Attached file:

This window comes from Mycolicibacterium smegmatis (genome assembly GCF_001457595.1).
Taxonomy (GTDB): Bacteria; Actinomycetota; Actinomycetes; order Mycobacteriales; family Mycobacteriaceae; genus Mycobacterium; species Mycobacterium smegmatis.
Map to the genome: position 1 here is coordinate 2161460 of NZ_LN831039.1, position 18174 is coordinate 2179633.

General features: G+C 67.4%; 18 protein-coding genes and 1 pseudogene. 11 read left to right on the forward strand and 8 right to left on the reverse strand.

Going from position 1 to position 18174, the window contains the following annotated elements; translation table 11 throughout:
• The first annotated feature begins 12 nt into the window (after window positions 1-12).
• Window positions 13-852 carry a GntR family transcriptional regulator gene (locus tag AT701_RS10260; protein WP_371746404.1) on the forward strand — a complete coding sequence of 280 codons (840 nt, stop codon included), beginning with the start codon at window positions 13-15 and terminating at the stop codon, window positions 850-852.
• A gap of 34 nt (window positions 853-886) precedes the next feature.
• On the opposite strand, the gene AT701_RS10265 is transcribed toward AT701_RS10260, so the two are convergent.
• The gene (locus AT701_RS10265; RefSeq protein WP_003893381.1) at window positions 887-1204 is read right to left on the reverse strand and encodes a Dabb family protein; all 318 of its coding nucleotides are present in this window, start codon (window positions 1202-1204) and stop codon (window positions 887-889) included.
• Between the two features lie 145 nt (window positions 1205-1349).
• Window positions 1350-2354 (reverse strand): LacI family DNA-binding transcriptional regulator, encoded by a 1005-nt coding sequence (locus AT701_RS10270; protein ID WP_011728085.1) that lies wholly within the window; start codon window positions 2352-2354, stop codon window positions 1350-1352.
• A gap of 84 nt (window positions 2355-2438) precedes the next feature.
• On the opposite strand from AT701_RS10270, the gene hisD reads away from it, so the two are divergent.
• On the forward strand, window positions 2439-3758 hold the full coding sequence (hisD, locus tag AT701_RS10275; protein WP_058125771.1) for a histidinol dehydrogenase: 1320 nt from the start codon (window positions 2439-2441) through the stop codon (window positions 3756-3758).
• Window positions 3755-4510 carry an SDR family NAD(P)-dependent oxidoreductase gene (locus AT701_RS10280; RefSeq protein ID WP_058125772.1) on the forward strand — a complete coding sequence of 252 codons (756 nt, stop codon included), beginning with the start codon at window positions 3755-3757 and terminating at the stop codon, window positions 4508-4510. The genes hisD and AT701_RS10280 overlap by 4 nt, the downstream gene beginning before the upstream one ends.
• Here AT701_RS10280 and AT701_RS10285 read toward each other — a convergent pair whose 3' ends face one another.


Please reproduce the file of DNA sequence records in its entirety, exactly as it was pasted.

This window comes from Mycolicibacterium smegmatis (genome assembly GCF_001457595.1).
Taxonomy (GTDB): Bacteria; Actinomycetota; Actinomycetes; order Mycobacteriales; family Mycobacteriaceae; genus Mycobacterium; species Mycobacterium smegmatis.
Map to the genome: position 1 here is coordinate 2161460 of NZ_LN831039.1, position 18174 is coordinate 2179633.

General features: G+C 67.4%; 18 protein-coding genes and 1 pseudogene. 11 read left to right on the forward strand and 8 right to left on the reverse strand.

Going from position 1 to position 18174, the window contains the following annotated elements; translation table 11 throughout:
• The first annotated feature begins 12 nt into the window (after window positions 1-12).
• Window positions 13-852 carry a GntR family transcriptional regulator gene (locus tag AT701_RS10260; protein WP_371746404.1) on the forward strand — a complete coding sequence of 280 codons (840 nt, stop codon included), beginning with the start codon at window positions 13-15 and terminating at the stop codon, window positions 850-852.
• A gap of 34 nt (window positions 853-886) precedes the next feature.
• On the opposite strand, the gene AT701_RS10265 is transcribed toward AT701_RS10260, so the two are convergent.
• The gene (locus AT701_RS10265; RefSeq protein WP_003893381.1) at window positions 887-1204 is read right to left on the reverse strand and encodes a Dabb family protein; all 318 of its coding nucleotides are present in this window, start codon (window positions 1202-1204) and stop codon (window positions 887-889) included.
• Between the two features lie 145 nt (window positions 1205-1349).
• Window positions 1350-2354 (reverse strand): LacI family DNA-binding transcriptional regulator, encoded by a 1005-nt coding sequence (locus AT701_RS10270; protein ID WP_011728085.1) that lies wholly within the window; start codon window positions 2352-2354, stop codon window positions 1350-1352.
• A gap of 84 nt (window positions 2355-2438) precedes the next feature.
• On the opposite strand from AT701_RS10270, the gene hisD reads away from it, so the two are divergent.
• On the forward strand, window positions 2439-3758 hold the full coding sequence (hisD, locus tag AT701_RS10275; protein WP_058125771.1) for a histidinol dehydrogenase: 1320 nt from the start codon (window positions 2439-2441) through the stop codon (window positions 3756-3758).
• Window positions 3755-4510 carry an SDR family NAD(P)-dependent oxidoreductase gene (locus AT701_RS10280; RefSeq protein ID WP_058125772.1) on the forward strand — a complete coding sequence of 252 codons (756 nt, stop codon included), beginning with the start codon at window positions 3755-3757 and terminating at the stop codon, window positions 4508-4510. The genes hisD and AT701_RS10280 overlap by 4 nt, the downstream gene beginning before the upstream one ends.
• Here AT701_RS10280 and AT701_RS10285 read toward each other — a convergent pair whose 3' ends face one another.